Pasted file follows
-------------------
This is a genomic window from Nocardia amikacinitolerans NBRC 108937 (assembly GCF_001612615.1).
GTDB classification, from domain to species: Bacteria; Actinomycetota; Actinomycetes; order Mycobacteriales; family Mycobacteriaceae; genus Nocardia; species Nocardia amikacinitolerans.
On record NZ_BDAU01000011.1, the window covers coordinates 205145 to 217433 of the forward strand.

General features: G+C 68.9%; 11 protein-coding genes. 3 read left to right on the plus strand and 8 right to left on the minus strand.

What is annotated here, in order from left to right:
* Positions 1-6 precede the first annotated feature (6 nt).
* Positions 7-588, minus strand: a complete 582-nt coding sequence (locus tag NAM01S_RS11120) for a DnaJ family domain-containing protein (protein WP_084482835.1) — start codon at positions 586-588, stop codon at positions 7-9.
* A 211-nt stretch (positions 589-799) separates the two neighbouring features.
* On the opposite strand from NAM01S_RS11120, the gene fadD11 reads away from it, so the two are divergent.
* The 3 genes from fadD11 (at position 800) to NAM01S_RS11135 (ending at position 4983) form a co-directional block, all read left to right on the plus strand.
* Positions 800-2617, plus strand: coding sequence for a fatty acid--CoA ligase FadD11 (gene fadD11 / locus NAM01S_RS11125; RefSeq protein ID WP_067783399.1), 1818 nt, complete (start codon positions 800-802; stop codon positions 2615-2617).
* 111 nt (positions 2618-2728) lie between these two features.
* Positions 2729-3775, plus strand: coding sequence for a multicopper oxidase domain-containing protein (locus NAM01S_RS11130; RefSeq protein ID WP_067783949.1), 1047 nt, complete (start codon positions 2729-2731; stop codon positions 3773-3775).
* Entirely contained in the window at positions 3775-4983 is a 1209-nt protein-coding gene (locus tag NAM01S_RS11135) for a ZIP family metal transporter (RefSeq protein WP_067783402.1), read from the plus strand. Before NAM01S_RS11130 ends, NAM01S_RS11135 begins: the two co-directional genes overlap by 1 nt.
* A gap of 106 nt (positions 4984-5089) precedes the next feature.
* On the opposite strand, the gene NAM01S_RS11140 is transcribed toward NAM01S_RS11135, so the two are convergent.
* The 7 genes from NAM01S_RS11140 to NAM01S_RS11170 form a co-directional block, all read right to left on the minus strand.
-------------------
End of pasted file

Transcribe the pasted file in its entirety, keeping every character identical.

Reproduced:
This is a genomic window from Nocardia amikacinitolerans NBRC 108937 (assembly GCF_001612615.1).
GTDB classification, from domain to species: Bacteria; Actinomycetota; Actinomycetes; order Mycobacteriales; family Mycobacteriaceae; genus Nocardia; species Nocardia amikacinitolerans.
On record NZ_BDAU01000011.1, the window covers coordinates 205145 to 217433 of the forward strand.

General features: G+C 68.9%; 11 protein-coding genes. 3 read left to right on the plus strand and 8 right to left on the minus strand.

What is annotated here, in order from left to right:
* Positions 1-6 precede the first annotated feature (6 nt).
* Positions 7-588, minus strand: a complete 582-nt coding sequence (locus tag NAM01S_RS11120) for a DnaJ family domain-containing protein (protein WP_084482835.1) — start codon at positions 586-588, stop codon at positions 7-9.
* A 211-nt stretch (positions 589-799) separates the two neighbouring features.
* On the opposite strand from NAM01S_RS11120, the gene fadD11 reads away from it, so the two are divergent.
* The 3 genes from fadD11 (at position 800) to NAM01S_RS11135 (ending at position 4983) form a co-directional block, all read left to right on the plus strand.
* Positions 800-2617, plus strand: coding sequence for a fatty acid--CoA ligase FadD11 (gene fadD11 / locus NAM01S_RS11125; RefSeq protein ID WP_067783399.1), 1818 nt, complete (start codon positions 800-802; stop codon positions 2615-2617).
* 111 nt (positions 2618-2728) lie between these two features.
* Positions 2729-3775, plus strand: coding sequence for a multicopper oxidase domain-containing protein (locus NAM01S_RS11130; RefSeq protein ID WP_067783949.1), 1047 nt, complete (start codon positions 2729-2731; stop codon positions 3773-3775).
* Entirely contained in the window at positions 3775-4983 is a 1209-nt protein-coding gene (locus tag NAM01S_RS11135) for a ZIP family metal transporter (RefSeq protein WP_067783402.1), read from the plus strand. Before NAM01S_RS11130 ends, NAM01S_RS11135 begins: the two co-directional genes overlap by 1 nt.
* A gap of 106 nt (positions 4984-5089) precedes the next feature.
* On the opposite strand, the gene NAM01S_RS11140 is transcribed toward NAM01S_RS11135, so the two are convergent.
* The 7 genes from NAM01S_RS11140 to NAM01S_RS11170 form a co-directional block, all read right to left on the minus strand.